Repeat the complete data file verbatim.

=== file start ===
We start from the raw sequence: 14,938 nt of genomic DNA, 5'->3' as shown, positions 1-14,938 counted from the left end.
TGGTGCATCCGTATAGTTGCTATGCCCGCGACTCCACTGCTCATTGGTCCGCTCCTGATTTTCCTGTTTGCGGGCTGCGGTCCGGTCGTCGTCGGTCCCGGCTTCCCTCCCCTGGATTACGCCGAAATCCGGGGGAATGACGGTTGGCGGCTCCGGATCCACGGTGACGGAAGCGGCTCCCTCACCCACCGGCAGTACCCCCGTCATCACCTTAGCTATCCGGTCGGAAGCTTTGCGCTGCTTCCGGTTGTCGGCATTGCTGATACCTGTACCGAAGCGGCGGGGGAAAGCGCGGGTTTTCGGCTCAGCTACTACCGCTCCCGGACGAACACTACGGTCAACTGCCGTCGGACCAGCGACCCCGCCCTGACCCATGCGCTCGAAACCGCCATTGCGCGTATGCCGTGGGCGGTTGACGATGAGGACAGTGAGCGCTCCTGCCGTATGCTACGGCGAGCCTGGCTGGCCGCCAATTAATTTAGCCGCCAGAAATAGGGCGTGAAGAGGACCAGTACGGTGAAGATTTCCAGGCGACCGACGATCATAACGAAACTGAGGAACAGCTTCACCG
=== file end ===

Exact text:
We start from the raw sequence: 14,938 nt of genomic DNA, 5'->3' as shown, positions 1-14,938 counted from the left end.
TGGTGCATCCGTATAGTTGCTATGCCCGCGACTCCACTGCTCATTGGTCCGCTCCTGATTTTCCTGTTTGCGGGCTGCGGTCCGGTCGTCGTCGGTCCCGGCTTCCCTCCCCTGGATTACGCCGAAATCCGGGGGAATGACGGTTGGCGGCTCCGGATCCACGGTGACGGAAGCGGCTCCCTCACCCACCGGCAGTACCCCCGTCATCACCTTAGCTATCCGGTCGGAAGCTTTGCGCTGCTTCCGGTTGTCGGCATTGCTGATACCTGTACCGAAGCGGCGGGGGAAAGCGCGGGTTTTCGGCTCAGCTACTACCGCTCCCGGACGAACACTACGGTCAACTGCCGTCGGACCAGCGACCCCGCCCTGACCCATGCGCTCGAAACCGCCATTGCGCGTATGCCGTGGGCGGTTGACGATGAGGACAGTGAGCGCTCCTGCCGTATGCTACGGCGAGCCTGGCTGGCCGCCAATTAATTTAGCCGCCAGAAATAGGGCGTGAAGAGGACCAGTACGGTGAAGATTTCCAGGCGACCGACGATCATAACGAAACTGAGGAACAGCTTCACCG